VIENNA (Reuters) - Austrian-Canadian billionaire Frank Stronach is expected to quit Austria’s parliament next week, 16 months after founding a party he hoped would reshape the political landscape.
His spokesman said Stronach, who splits his time between Canada and Austria for tax reasons, would visit the Alpine republic next week, although he could not confirm Austrian media reports that he planned to announce his resignation then.
“It won’t be long before he gives up his mandate,” said spokesman Rouven Ertlschweiger, a former regional newspaper editor who is set to take over Stronach’s seat in parliament.
Long-time aide and deputy party leader Kathrin Nachbaur said Stronach would remain party chairman for now.
Stronach, 81, scored a disappointing 6 percent in national elections last September after an extravagant campaign in which he spent 11 million euros ($15 million) of his own money and rose as high as 10 percent in opinion polls.
The maverick politician who left Austria aged 21 to seek his fortune in Canada and founded car-parts firm Magna International had hoped to break the mould of centrist coalitions that has dominated post-war politics.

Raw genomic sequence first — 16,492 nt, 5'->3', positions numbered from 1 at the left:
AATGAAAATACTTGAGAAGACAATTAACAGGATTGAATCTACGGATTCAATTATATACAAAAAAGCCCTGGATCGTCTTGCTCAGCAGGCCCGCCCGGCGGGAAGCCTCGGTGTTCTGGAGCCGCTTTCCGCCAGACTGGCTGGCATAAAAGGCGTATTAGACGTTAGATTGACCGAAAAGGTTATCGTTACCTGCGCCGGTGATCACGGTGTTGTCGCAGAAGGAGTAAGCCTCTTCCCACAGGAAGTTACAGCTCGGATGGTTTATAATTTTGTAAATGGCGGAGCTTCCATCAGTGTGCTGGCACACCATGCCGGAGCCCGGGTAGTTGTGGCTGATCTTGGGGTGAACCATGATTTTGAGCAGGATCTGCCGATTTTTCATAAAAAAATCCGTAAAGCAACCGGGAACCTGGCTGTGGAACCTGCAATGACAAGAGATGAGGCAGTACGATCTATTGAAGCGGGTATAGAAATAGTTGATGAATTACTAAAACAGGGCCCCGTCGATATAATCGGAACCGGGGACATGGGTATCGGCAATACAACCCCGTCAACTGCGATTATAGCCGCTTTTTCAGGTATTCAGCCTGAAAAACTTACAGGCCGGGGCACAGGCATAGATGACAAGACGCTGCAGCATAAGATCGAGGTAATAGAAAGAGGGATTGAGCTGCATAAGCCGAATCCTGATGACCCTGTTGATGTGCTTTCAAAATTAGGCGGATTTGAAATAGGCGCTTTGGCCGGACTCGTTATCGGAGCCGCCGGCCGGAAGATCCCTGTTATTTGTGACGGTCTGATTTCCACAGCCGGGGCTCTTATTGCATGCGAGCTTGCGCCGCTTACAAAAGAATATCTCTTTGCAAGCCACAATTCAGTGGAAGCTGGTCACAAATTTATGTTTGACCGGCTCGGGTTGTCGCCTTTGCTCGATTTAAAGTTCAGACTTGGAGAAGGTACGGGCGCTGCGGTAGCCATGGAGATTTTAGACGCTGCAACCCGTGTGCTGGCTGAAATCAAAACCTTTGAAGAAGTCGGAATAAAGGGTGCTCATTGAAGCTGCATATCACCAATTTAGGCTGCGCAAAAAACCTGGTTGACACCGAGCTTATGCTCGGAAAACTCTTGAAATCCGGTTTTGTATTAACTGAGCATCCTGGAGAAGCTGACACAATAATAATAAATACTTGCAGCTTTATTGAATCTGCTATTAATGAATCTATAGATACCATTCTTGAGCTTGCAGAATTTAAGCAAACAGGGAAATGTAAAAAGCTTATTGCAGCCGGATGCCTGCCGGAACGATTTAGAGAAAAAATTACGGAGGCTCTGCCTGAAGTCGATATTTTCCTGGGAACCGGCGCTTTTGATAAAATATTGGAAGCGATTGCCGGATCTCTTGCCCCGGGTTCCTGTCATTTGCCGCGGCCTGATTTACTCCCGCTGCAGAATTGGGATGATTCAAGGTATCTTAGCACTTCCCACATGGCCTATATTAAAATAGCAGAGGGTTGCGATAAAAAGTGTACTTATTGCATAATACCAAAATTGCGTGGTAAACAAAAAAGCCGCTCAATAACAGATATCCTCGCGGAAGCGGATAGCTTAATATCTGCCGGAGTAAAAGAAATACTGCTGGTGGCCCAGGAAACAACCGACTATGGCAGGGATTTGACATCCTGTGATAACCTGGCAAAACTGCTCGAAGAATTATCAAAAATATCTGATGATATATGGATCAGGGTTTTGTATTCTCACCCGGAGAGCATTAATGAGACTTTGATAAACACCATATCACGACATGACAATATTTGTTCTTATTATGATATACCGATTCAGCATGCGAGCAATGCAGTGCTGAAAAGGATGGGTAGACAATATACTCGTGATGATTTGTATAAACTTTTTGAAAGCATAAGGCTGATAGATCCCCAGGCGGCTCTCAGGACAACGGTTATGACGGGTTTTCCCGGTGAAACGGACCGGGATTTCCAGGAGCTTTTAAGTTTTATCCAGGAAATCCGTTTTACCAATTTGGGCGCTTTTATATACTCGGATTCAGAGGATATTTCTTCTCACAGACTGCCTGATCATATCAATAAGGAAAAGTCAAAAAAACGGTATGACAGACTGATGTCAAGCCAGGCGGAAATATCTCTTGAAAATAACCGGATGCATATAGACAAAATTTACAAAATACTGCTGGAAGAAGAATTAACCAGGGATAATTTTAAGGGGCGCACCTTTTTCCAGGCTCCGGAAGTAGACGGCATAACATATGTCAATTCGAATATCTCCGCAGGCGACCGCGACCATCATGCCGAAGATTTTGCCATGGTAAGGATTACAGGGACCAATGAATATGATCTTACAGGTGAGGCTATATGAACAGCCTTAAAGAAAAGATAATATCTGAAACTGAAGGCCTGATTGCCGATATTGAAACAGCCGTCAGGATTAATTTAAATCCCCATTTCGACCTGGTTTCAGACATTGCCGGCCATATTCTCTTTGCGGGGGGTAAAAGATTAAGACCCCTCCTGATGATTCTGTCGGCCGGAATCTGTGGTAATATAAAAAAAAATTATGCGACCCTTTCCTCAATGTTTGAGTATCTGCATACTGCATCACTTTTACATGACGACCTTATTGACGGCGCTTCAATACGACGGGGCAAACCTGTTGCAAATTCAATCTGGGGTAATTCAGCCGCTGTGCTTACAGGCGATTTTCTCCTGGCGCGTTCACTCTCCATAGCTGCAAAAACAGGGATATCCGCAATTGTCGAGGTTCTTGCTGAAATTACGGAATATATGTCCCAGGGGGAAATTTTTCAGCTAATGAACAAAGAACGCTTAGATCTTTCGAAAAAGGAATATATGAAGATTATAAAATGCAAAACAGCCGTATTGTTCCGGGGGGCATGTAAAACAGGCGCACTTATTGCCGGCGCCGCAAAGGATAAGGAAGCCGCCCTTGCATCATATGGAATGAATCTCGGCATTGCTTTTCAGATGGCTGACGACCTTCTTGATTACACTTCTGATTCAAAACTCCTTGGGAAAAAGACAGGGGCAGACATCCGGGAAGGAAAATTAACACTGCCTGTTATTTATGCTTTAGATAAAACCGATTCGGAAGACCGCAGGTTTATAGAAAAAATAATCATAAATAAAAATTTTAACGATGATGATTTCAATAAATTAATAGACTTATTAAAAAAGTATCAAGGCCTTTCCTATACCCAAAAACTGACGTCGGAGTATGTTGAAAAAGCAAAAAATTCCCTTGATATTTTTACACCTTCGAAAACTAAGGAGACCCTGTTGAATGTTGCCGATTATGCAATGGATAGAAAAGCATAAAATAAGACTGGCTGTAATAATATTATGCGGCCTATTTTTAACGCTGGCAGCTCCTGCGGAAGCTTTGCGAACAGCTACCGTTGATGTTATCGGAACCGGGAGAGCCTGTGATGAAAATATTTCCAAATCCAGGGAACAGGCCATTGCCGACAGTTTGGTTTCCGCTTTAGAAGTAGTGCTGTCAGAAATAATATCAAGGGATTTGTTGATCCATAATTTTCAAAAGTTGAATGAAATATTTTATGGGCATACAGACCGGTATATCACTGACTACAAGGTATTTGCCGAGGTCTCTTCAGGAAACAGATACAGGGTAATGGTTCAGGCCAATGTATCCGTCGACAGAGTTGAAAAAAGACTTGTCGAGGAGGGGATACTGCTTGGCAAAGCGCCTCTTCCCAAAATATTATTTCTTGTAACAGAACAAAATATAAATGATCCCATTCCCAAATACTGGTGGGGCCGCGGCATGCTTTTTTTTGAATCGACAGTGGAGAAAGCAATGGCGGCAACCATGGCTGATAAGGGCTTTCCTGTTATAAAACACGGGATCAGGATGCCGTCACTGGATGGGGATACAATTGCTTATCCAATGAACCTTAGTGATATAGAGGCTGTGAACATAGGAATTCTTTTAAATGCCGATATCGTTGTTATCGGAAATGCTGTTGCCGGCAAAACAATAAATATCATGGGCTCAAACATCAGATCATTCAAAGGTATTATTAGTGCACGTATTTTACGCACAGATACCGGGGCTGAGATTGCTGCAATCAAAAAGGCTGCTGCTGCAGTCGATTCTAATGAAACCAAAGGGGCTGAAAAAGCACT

His unorthodox approach and promise to boost private enterprise initially appealed to many Austrians, particularly traditional non-voters fed up with big government and with an establishment that seemed elitist and remote.
But as the elections neared Stronach alienated supporters with embarrassing television appearances in which he warned of the danger of China’s invading Austria, said he supported the death penalty for contract hit men and harangued his interviewers.
Still, the 11 parliamentary seats his Team Stronach party won helped push the Social Democrat and conservative People’s Party coalition parties to their narrowest election victory ever, and dented support for the far-right Freedom Party.
Team Stronach began to fall apart soon after the elections, as infighting broke out after the poor result and Stronach fired multiple top officials. He has attended only two of eight sessions of the new parliament so far.
Stronach said in October he would step aside “sooner or later”. He plans to remain an adviser to the party.
Reporting by Georgina Prodhan; editing by Andrew Roche